Mind in the marketplace (Part 1): Taking the leap into historical consulting
30 July 2012 – Christopher Clarke
1997 was the hardest year of my adult life. During that year my marriage of 15 years ended in divorce; during that same year, my employer, a nationally prominent museum of American cultural history, began to transform itself into a children’s museum, and eliminated the position of “senior historian” that I had held for the previous seven years.
Determined to continue living close by my three children, and anxious to continue the museum-based public history work that I loved, I circulated a letter to colleagues and friends announcing that I was seeking freelance consulting work and was prepared to take on independent curatorial or museum interpretive planning projects. Writing this letter, and spending a couple of hours designing a letterhead, marked my professional rebirth as an “exhibition developer and consulting historian.” A combination of luck, hustle, and the enduring benefit derived from eleven years of pre-consulting experience as a museum historian have combined to make my freelance venture reasonably successful. I am now in my fifteenth year working as an independent consultant to museums and NGO’s.
It would be fair to say that my “choice” to become a consultant was largely involuntary. I did not anticipate that I would make such a choice. Few models of historians working independently as freelance sole proprietors were visible at that time. Much like Butch and Sundance, I jumped because I had no alternative. My sentiments upon making the leap were similar to theirs.
My decision to become a consultant coincided with my election to the board of NCPH. At that time the consultants’ committee did not exist, and the visible presence of consultants was mostly limited to historians who worked for sizeable consulting firms, many of which specialized in government-funded CRM work. During my tenure on the board we acknowledged the increasing importance of consultants as an NCPH constituency by creating the consultant’s committee. This was an important step for NCPH.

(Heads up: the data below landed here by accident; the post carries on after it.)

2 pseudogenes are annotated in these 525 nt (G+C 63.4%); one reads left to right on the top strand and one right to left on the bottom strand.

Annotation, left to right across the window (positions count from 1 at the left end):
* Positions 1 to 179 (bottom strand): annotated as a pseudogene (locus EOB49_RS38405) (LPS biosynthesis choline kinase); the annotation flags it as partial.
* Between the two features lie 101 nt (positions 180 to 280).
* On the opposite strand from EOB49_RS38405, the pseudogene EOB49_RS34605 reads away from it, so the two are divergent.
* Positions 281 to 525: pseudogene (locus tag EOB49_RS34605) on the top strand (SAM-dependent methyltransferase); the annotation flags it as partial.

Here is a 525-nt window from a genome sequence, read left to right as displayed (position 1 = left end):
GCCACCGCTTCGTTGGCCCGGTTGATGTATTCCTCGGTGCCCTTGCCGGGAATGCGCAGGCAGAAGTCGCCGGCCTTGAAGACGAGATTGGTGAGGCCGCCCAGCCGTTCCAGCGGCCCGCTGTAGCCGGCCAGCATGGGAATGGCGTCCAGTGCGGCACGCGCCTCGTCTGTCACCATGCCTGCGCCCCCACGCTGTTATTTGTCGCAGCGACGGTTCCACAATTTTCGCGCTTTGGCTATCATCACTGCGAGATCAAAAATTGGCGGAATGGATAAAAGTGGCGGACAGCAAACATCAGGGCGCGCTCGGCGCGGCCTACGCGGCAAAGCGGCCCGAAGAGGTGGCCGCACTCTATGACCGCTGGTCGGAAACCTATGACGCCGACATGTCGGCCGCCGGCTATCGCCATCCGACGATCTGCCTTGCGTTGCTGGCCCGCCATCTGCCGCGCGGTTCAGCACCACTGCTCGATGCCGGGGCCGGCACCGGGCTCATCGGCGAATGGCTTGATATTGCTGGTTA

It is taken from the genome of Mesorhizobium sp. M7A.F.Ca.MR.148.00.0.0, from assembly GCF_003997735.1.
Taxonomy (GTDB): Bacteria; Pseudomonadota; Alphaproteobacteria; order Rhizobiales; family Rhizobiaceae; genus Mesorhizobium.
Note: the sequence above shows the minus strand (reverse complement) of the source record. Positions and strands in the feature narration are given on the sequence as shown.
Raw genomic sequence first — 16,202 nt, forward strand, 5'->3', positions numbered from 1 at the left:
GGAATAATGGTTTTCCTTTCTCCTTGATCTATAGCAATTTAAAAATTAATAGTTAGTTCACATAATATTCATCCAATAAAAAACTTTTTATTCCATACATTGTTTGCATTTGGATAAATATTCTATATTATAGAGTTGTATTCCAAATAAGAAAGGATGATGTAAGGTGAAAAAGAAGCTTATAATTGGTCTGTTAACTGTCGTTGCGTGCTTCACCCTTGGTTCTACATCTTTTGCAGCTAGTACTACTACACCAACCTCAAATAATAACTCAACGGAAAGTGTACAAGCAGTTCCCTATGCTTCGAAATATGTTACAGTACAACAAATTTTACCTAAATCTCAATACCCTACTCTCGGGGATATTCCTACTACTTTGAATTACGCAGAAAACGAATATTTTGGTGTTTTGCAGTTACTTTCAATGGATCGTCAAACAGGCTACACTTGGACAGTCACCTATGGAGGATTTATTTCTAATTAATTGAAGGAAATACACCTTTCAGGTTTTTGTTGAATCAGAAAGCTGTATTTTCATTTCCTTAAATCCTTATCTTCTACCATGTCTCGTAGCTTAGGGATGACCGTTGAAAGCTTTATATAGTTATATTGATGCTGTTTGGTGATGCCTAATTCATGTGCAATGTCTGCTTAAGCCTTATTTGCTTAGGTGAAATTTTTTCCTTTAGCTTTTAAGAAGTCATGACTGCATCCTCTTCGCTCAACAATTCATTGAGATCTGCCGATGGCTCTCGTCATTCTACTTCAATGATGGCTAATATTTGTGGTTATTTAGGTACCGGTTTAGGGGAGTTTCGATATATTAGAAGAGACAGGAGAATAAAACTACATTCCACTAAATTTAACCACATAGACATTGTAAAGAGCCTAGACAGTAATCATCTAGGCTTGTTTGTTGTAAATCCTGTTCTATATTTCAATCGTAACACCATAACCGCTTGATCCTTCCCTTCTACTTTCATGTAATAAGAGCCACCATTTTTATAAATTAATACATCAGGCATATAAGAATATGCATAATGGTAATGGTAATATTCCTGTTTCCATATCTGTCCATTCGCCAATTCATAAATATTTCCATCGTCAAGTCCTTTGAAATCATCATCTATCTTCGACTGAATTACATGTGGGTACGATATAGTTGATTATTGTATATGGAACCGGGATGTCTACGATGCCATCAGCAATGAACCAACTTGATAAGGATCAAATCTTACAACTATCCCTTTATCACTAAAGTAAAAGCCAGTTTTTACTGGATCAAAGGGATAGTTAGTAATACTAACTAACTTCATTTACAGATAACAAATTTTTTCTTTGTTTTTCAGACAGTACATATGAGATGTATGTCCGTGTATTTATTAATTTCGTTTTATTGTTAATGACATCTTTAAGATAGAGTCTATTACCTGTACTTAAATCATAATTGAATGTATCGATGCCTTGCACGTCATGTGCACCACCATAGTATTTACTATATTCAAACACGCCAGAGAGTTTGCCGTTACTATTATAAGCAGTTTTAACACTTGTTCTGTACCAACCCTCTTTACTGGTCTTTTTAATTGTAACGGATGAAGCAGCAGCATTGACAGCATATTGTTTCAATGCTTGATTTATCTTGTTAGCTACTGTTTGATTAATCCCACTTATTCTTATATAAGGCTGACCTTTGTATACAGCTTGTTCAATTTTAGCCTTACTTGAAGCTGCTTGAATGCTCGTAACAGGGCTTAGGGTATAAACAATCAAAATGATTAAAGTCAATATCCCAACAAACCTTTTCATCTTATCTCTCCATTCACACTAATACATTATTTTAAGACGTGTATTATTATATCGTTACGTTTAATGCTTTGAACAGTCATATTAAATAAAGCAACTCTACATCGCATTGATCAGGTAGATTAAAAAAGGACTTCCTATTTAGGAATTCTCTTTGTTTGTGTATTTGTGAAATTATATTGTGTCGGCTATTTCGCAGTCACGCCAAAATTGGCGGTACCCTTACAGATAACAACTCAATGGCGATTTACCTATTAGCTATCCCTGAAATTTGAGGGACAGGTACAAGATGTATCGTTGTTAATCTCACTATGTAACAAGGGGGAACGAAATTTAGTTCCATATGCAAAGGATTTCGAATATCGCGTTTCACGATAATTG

Within the NCPH membership, employees of large consulting firms have continued to outnumber individual consultants who work on their own. However, a sufficient number of freelance consulting historians have now made successful careers that the next generation has some visible models to observe. Some in the next generation have identified consulting as a career goal early rather than later in their careers.
As a means of making one individual consulting model visible, I intend to follow this post with a series of subsequent posts that describe both my experience and my perspectives as a freelancer. I hope that these will prove useful to anyone who seeks to understand better this potentially promising way of practicing public history. I welcome the prospect of conversation and the exchange of ideas that may follow.
~ Christopher S. Clarke, Ph.D.
Exhibition Developer and Consulting Historian